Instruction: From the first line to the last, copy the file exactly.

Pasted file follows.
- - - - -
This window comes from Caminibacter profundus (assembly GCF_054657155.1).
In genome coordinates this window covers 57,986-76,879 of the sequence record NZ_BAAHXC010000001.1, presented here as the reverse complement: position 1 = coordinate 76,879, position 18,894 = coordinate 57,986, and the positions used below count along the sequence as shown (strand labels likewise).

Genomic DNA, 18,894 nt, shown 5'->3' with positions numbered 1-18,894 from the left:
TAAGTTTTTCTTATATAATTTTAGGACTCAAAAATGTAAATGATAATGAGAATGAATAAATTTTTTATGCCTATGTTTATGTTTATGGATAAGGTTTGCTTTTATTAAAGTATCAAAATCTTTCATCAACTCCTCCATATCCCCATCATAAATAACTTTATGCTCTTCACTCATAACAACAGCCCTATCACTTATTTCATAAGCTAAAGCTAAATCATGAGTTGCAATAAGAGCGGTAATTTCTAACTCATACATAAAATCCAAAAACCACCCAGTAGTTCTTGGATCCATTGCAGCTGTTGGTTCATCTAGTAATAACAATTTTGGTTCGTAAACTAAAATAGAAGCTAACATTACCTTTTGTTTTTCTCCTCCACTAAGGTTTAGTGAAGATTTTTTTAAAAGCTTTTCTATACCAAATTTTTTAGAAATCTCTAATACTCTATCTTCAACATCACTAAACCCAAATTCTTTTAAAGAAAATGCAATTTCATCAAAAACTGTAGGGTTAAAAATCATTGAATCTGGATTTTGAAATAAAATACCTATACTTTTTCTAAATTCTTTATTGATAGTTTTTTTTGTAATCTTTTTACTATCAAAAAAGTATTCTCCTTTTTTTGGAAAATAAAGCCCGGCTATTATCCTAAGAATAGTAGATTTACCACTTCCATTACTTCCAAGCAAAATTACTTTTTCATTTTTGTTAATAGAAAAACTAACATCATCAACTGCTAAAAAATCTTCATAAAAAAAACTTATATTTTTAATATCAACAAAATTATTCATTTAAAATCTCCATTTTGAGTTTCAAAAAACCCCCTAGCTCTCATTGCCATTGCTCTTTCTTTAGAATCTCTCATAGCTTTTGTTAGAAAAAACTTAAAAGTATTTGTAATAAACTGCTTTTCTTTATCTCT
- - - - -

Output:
This window comes from Caminibacter profundus (assembly GCF_054657155.1).
In genome coordinates this window covers 57,986-76,879 of the sequence record NZ_BAAHXC010000001.1, presented here as the reverse complement: position 1 = coordinate 76,879, position 18,894 = coordinate 57,986, and the positions used below count along the sequence as shown (strand labels likewise).

Genomic DNA, 18,894 nt, shown 5'->3' with positions numbered 1-18,894 from the left:
TAAGTTTTTCTTATATAATTTTAGGACTCAAAAATGTAAATGATAATGAGAATGAATAAATTTTTTATGCCTATGTTTATGTTTATGGATAAGGTTTGCTTTTATTAAAGTATCAAAATCTTTCATCAACTCCTCCATATCCCCATCATAAATAACTTTATGCTCTTCACTCATAACAACAGCCCTATCACTTATTTCATAAGCTAAAGCTAAATCATGAGTTGCAATAAGAGCGGTAATTTCTAACTCATACATAAAATCCAAAAACCACCCAGTAGTTCTTGGATCCATTGCAGCTGTTGGTTCATCTAGTAATAACAATTTTGGTTCGTAAACTAAAATAGAAGCTAACATTACCTTTTGTTTTTCTCCTCCACTAAGGTTTAGTGAAGATTTTTTTAAAAGCTTTTCTATACCAAATTTTTTAGAAATCTCTAATACTCTATCTTCAACATCACTAAACCCAAATTCTTTTAAAGAAAATGCAATTTCATCAAAAACTGTAGGGTTAAAAATCATTGAATCTGGATTTTGAAATAAAATACCTATACTTTTTCTAAATTCTTTATTGATAGTTTTTTTTGTAATCTTTTTACTATCAAAAAAGTATTCTCCTTTTTTTGGAAAATAAAGCCCGGCTATTATCCTAAGAATAGTAGATTTACCACTTCCATTACTTCCAAGCAAAATTACTTTTTCATTTTTGTTAATAGAAAAACTAACATCATCAACTGCTAAAAAATCTTCATAAAAAAAACTTATATTTTTAATATCAACAAAATTATTCATTTAAAATCTCCATTTTGAGTTTCAAAAAACCCCCTAGCTCTCATTGCCATTGCTCTTTCTTTAGAATCTCTCATAGCTTTTGTTAGAAAAAACTTAAAAGTATTTGTAATAAACTGCTTTTCTTTATCTCT